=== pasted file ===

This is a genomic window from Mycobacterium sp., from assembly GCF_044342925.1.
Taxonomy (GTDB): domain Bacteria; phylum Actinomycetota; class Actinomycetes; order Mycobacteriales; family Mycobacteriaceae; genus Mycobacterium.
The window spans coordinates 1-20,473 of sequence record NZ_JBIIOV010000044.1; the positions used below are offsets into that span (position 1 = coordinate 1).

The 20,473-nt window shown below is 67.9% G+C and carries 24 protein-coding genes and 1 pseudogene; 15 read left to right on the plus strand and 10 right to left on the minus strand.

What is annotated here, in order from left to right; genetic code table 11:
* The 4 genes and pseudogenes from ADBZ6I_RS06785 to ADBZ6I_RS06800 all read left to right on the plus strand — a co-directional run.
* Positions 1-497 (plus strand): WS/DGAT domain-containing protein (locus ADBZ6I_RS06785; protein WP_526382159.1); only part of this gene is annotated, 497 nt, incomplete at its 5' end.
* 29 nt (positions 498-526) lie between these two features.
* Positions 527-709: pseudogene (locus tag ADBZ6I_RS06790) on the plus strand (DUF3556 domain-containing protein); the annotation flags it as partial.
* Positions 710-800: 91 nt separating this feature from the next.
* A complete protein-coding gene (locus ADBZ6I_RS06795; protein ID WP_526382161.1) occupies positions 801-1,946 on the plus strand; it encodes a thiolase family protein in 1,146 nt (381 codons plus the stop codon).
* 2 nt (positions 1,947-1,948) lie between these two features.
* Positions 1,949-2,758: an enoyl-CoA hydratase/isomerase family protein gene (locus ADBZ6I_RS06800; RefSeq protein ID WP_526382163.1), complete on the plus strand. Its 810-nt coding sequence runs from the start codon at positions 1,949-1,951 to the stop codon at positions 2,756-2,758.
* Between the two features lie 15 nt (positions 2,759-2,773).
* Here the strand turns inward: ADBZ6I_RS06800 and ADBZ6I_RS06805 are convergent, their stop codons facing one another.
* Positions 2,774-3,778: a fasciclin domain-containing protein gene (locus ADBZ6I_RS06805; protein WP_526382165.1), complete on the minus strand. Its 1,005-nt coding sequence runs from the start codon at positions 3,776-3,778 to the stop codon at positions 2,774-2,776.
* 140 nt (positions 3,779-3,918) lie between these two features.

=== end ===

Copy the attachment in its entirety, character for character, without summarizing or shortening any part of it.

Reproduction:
This is a genomic window from Mycobacterium sp., from assembly GCF_044342925.1.
Taxonomy (GTDB): domain Bacteria; phylum Actinomycetota; class Actinomycetes; order Mycobacteriales; family Mycobacteriaceae; genus Mycobacterium.
The window spans coordinates 1-20,473 of sequence record NZ_JBIIOV010000044.1; the positions used below are offsets into that span (position 1 = coordinate 1).

The 20,473-nt window shown below is 67.9% G+C and carries 24 protein-coding genes and 1 pseudogene; 15 read left to right on the plus strand and 10 right to left on the minus strand.

What is annotated here, in order from left to right; genetic code table 11:
* The 4 genes and pseudogenes from ADBZ6I_RS06785 to ADBZ6I_RS06800 all read left to right on the plus strand — a co-directional run.
* Positions 1-497 (plus strand): WS/DGAT domain-containing protein (locus ADBZ6I_RS06785; protein WP_526382159.1); only part of this gene is annotated, 497 nt, incomplete at its 5' end.
* 29 nt (positions 498-526) lie between these two features.
* Positions 527-709: pseudogene (locus tag ADBZ6I_RS06790) on the plus strand (DUF3556 domain-containing protein); the annotation flags it as partial.
* Positions 710-800: 91 nt separating this feature from the next.
* A complete protein-coding gene (locus ADBZ6I_RS06795; protein ID WP_526382161.1) occupies positions 801-1,946 on the plus strand; it encodes a thiolase family protein in 1,146 nt (381 codons plus the stop codon).
* 2 nt (positions 1,947-1,948) lie between these two features.
* Positions 1,949-2,758: an enoyl-CoA hydratase/isomerase family protein gene (locus ADBZ6I_RS06800; RefSeq protein ID WP_526382163.1), complete on the plus strand. Its 810-nt coding sequence runs from the start codon at positions 1,949-1,951 to the stop codon at positions 2,756-2,758.
* Between the two features lie 15 nt (positions 2,759-2,773).
* Here the strand turns inward: ADBZ6I_RS06800 and ADBZ6I_RS06805 are convergent, their stop codons facing one another.
* Positions 2,774-3,778: a fasciclin domain-containing protein gene (locus ADBZ6I_RS06805; protein WP_526382165.1), complete on the minus strand. Its 1,005-nt coding sequence runs from the start codon at positions 3,776-3,778 to the stop codon at positions 2,774-2,776.
* 140 nt (positions 3,779-3,918) lie between these two features.